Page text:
2. Subsection A, paragraph 2 of this section is guilty of a class 2 felony.

3. Subsection A, paragraph 3 of this section is guilty of a class 3 felony, except that if the offense involved methamphetamine, the person is guilty of a class 2 felony.

4. Subsection A, paragraph 4 of this section is guilty of a class 2 felony.

5. Subsection A, paragraph 5 of this section is guilty of a class 2 felony.

6. Subsection A, paragraph 6 of this section is guilty of a class 3 felony.

7. Subsection A, paragraph 7 of this section is guilty of a class 2 felony.


13-3408. Possession, use, administration, acquisition, sale, manufacture or transportation of narcotic drugs; classification

A. A person shall not knowingly:

1. Possess or use a narcotic drug.

2. Possess a narcotic drug for sale.

3. Possess equipment or chemicals, or both, for the purpose of manufacturing a narcotic drug.

4. Manufacture a narcotic drug.

5. Administer a narcotic drug to another person.

6. Obtain or procure the administration of a narcotic drug by fraud, deceit, misrepresentation or subterfuge.

7. Transport for sale, import into this state, offer to transport for sale or import into this state, sell, transfer or offer to sell or transfer a narcotic drug.


B. A person who violates:

1. Subsection A, paragraph 1 of this section is guilty of a class 4 felony.

2. Subsection A, paragraph 2 of this section is guilty of a class 2 felony.

3. Subsection A, paragraph 3 of this section is guilty of a class 3 felony.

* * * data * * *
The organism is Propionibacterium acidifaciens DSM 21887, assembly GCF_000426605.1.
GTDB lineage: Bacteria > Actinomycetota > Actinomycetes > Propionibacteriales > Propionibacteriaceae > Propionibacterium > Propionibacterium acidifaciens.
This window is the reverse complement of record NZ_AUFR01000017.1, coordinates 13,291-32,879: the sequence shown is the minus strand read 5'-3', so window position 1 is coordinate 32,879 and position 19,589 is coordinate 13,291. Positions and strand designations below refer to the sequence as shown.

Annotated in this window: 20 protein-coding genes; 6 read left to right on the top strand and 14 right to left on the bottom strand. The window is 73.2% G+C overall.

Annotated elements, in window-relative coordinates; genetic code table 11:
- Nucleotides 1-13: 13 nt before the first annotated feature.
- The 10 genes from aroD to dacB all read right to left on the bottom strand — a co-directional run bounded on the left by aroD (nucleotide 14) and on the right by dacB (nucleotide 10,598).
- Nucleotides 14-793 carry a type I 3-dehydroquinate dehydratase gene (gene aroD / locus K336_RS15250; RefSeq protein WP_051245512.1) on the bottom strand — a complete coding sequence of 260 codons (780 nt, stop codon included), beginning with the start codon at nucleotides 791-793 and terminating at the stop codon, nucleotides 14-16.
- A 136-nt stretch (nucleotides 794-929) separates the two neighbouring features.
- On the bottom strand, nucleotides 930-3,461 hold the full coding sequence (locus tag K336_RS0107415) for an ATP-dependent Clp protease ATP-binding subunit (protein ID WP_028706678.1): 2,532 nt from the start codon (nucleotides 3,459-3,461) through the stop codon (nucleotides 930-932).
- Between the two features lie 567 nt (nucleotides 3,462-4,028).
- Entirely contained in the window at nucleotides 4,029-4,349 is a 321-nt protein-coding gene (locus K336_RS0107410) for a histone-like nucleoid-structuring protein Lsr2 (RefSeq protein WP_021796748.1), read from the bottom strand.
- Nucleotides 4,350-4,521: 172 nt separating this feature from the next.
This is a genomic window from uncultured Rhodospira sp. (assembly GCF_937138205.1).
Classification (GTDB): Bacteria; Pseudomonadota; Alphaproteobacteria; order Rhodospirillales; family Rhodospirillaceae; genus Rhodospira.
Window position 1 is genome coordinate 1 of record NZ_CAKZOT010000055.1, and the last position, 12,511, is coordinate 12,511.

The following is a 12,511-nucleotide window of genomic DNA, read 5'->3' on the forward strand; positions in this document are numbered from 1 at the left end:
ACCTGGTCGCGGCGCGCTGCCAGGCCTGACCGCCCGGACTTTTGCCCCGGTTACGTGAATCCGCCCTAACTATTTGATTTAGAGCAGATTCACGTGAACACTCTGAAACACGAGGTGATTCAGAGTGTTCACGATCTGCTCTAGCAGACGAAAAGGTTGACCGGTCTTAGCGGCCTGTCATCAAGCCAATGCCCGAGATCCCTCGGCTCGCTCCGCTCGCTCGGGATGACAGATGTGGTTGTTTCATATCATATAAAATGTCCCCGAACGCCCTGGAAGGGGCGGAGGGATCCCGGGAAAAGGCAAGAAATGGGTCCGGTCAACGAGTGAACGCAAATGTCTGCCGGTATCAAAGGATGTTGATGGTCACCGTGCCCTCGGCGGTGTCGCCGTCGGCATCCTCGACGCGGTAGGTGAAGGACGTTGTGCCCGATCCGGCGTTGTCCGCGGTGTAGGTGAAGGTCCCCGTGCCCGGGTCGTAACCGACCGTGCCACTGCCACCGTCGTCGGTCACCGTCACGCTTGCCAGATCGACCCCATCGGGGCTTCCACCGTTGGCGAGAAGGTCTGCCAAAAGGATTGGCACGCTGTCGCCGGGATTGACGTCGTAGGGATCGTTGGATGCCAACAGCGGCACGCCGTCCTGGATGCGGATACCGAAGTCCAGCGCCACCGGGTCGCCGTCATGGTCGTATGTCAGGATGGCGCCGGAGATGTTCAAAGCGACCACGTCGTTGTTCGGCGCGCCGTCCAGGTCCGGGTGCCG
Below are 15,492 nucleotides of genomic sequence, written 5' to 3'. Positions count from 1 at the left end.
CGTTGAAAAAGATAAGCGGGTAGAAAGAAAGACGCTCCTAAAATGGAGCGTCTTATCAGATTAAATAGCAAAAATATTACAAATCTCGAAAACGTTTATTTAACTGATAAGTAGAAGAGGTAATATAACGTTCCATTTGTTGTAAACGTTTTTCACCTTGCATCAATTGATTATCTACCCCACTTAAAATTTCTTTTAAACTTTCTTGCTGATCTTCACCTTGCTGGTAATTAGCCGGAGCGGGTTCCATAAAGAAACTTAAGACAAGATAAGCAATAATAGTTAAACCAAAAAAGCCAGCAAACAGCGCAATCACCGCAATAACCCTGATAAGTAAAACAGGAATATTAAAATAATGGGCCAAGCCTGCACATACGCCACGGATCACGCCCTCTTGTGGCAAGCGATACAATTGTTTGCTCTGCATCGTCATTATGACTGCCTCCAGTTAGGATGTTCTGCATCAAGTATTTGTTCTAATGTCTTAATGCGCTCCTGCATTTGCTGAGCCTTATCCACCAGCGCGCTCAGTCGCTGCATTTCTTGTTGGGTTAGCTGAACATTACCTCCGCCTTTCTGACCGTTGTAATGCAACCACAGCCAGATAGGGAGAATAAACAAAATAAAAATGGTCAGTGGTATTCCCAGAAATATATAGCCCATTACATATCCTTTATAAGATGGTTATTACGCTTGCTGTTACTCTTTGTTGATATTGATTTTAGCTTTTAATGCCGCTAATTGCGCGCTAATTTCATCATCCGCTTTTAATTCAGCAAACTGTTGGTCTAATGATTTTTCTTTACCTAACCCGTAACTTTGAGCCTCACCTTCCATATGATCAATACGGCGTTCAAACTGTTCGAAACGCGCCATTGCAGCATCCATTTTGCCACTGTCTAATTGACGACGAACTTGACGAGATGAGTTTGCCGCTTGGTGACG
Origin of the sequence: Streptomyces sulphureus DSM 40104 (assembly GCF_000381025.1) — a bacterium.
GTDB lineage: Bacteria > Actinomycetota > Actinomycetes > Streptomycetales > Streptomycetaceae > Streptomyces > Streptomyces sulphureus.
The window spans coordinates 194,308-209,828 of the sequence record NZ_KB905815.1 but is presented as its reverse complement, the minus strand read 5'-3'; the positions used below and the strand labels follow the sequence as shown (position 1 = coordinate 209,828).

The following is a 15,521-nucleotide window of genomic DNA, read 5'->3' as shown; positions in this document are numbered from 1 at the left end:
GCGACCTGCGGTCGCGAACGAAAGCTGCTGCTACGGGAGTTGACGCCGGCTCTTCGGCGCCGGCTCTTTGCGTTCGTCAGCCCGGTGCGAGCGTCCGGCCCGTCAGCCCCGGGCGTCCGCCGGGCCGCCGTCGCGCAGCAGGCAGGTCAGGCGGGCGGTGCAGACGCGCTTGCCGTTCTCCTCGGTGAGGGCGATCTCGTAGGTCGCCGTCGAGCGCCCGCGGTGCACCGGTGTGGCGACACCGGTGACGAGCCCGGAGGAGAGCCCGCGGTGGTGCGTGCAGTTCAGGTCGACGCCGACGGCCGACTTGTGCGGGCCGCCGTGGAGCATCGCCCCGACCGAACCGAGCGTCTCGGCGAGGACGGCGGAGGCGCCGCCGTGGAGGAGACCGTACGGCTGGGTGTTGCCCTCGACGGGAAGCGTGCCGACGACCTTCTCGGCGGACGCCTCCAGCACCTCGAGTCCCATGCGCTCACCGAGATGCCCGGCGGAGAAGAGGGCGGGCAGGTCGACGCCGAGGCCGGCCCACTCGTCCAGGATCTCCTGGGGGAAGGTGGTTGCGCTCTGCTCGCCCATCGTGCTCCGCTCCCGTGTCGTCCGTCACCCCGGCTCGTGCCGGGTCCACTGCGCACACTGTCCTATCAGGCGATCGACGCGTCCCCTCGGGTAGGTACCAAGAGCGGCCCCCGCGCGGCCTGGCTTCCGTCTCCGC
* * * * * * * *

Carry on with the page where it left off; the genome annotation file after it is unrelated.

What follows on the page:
4. Subsection A, paragraph 4 of this section is guilty of a class 2 felony.

5. Subsection A, paragraph 5 of this section is guilty of a class 2 felony.

6. Subsection A, paragraph 6 of this section is guilty of a class 3 felony.

7. Subsection A, paragraph 7 of this section is guilty of a class 2 felony.


There are, of course, many more drug crimes.  Arrests occur in many ways.  Car stops are only one of many.  Police conduct undercover operations, use confidential informants ("snitches"), obtain search warrants, pen registers, wiretaps, and even drone surveillance.   There are many ways to defend a drug case.  You may challenge the  legality of the stop of your car, the search of your car or home, the reliability and motive of a snitch, the validity of the search warrant or wiretap and even that you were entrapped by the police.  A good defense attorney will challenge the government's case and either obtain a favorable deal or go to trial.  


If you are charged with a drug case in city, state or federal court, call the Firm of Robert J. Campos & Associates, P.L.C.   Robert J. Campos has the experience and skill to obtain a favorable result.